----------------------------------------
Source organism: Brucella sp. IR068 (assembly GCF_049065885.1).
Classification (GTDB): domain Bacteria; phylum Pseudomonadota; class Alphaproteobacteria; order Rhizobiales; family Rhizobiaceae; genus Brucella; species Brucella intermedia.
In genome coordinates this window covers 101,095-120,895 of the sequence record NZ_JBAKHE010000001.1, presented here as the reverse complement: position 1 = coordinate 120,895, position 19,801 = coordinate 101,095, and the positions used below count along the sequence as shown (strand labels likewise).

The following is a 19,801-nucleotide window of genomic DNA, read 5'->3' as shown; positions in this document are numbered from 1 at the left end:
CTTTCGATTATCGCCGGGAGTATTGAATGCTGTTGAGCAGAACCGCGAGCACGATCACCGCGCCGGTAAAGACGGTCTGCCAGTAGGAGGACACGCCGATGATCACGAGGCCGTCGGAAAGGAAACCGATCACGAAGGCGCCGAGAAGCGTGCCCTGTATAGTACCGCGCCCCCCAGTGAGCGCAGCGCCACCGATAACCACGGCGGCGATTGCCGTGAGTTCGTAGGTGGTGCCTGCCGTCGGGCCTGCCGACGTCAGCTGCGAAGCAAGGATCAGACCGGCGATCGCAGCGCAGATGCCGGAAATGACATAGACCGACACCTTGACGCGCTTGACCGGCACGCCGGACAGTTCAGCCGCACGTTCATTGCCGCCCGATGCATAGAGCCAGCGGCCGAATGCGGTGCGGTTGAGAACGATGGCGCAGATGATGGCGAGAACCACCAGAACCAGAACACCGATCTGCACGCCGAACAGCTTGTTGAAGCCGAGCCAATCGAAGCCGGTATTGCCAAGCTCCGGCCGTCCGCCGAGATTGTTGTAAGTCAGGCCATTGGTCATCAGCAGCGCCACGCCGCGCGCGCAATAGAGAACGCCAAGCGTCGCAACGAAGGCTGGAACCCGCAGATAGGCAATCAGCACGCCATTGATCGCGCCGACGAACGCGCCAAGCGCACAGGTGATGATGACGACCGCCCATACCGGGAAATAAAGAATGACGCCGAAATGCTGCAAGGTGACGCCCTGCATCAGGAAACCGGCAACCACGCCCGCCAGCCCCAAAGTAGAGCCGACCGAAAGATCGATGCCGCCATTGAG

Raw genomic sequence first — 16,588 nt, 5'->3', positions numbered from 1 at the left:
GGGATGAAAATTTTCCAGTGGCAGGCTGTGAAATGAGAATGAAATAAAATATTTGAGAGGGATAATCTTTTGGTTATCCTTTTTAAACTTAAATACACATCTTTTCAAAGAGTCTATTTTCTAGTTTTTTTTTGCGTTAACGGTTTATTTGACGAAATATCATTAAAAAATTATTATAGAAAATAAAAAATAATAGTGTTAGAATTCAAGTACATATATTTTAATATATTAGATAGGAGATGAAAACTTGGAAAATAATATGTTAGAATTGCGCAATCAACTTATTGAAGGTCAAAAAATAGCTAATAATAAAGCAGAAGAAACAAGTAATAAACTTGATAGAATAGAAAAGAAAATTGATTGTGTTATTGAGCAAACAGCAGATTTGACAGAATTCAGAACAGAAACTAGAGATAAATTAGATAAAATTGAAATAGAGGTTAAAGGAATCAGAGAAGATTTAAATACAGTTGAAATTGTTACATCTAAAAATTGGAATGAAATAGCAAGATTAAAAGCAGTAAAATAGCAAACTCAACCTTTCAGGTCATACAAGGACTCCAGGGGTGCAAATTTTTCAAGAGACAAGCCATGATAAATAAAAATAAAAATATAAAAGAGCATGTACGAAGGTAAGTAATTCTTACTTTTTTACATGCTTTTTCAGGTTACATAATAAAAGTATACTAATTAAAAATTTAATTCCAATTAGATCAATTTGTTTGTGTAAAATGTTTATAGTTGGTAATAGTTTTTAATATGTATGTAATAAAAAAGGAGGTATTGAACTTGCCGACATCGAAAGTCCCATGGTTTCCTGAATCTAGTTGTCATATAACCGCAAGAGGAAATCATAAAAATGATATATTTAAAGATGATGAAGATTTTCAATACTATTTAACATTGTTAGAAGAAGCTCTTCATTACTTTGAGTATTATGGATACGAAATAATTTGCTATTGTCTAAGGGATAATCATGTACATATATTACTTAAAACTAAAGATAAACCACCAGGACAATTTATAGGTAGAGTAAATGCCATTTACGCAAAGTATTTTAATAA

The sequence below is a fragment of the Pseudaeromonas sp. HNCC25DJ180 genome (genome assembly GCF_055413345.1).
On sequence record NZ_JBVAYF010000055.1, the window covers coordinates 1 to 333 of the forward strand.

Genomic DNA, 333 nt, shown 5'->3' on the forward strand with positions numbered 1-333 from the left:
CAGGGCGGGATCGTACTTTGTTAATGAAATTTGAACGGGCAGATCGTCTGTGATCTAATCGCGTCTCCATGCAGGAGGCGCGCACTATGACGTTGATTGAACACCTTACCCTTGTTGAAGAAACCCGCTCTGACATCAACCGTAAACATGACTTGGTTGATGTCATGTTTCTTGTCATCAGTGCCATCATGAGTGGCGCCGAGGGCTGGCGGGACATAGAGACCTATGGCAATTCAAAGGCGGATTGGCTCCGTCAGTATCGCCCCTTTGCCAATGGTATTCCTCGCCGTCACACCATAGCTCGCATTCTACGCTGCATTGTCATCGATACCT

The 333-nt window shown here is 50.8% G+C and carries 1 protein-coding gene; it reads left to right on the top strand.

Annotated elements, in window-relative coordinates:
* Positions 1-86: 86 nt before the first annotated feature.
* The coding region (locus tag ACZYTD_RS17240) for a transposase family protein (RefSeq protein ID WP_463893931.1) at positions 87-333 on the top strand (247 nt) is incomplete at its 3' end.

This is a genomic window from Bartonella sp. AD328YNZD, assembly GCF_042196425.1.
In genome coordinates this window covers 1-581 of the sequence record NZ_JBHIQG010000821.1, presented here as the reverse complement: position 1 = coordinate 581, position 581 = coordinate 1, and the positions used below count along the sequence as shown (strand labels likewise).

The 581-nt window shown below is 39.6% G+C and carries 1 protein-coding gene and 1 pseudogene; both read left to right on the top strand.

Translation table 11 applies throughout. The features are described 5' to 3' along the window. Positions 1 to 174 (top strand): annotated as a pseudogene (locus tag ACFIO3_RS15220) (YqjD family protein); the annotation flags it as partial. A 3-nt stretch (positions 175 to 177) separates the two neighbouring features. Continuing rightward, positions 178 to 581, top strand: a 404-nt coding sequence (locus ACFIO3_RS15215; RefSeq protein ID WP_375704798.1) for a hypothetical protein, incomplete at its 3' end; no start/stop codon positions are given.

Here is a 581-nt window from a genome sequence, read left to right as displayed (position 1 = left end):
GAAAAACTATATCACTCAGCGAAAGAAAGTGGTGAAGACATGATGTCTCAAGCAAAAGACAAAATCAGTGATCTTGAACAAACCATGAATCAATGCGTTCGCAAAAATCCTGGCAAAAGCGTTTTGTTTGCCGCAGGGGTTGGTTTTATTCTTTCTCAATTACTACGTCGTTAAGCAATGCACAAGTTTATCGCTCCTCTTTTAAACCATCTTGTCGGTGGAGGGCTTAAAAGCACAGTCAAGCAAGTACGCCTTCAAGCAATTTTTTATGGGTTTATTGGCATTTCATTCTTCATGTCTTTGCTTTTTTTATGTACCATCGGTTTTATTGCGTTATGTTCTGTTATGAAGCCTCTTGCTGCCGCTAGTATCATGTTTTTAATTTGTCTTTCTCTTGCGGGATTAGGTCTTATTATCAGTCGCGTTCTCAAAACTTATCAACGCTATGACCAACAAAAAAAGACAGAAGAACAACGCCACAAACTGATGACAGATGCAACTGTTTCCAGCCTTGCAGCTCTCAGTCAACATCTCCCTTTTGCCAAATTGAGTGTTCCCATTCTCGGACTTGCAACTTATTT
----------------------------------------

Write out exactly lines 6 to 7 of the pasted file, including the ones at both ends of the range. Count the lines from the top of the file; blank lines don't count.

Raw genomic sequence first — 16,588 nt, 5'->3', positions numbered from 1 at the left:
GGGATGAAAATTTTCCAGTGGCAGGCTGTGAAATGAGAATGAAATAAAATATTTGAGAGGGATAATCTTTTGGTTATCCTTTTTAAACTTAAATACACATCTTTTCAAAGAGTCTATTTTCTAGTTTTTTTTTGCGTTAACGGTTTATTTGACGAAATATCATTAAAAAATTATTATAGAAAATAAAAAATAATAGTGTTAGAATTCAAGTACATATATTTTAATATATTAGATAGGAGATGAAAACTTGGAAAATAATATGTTAGAATTGCGCAATCAACTTATTGAAGGTCAAAAAATAGCTAATAATAAAGCAGAAGAAACAAGTAATAAACTTGATAGAATAGAAAAGAAAATTGATTGTGTTATTGAGCAAACAGCAGATTTGACAGAATTCAGAACAGAAACTAGAGATAAATTAGATAAAATTGAAATAGAGGTTAAAGGAATCAGAGAAGATTTAAATACAGTTGAAATTGTTACATCTAAAAATTGGAATGAAATAGCAAGATTAAAAGCAGTAAAATAGCAAACTCAACCTTTCAGGTCATACAAGGACTCCAGGGGTGCAAATTTTTCAAGAGACAAGCCATGATAAATAAAAATAAAAATATAAAAGAGCATGTACGAAGGTAAGTAATTCTTACTTTTTTACATGCTTTTTCAGGTTACATAATAAAAGTATACTAATTAAAAATTTAATTCCAATTAGATCAATTTGTTTGTGTAAAATGTTTATAGTTGGTAATAGTTTTTAATATGTATGTAATAAAAAAGGAGGTATTGAACTTGCCGACATCGAAAGTCCCATGGTTTCCTGAATCTAGTTGTCATATAACCGCAAGAGGAAATCATAAAAATGATATATTTAAAGATGATGAAGATTTTCAATACTATTTAACATTGTTAGAAGAAGCTCTTCATTACTTTGAGTATTATGGATACGAAATAATTTGCTATTGTCTAAGGGATAATCATGTACATATATTACTTAAAACTAAAGATAAACCACCAGGACAATTTATAGGTAGAGTAAATGCCATTTACGCAAAGTATTTTAATAA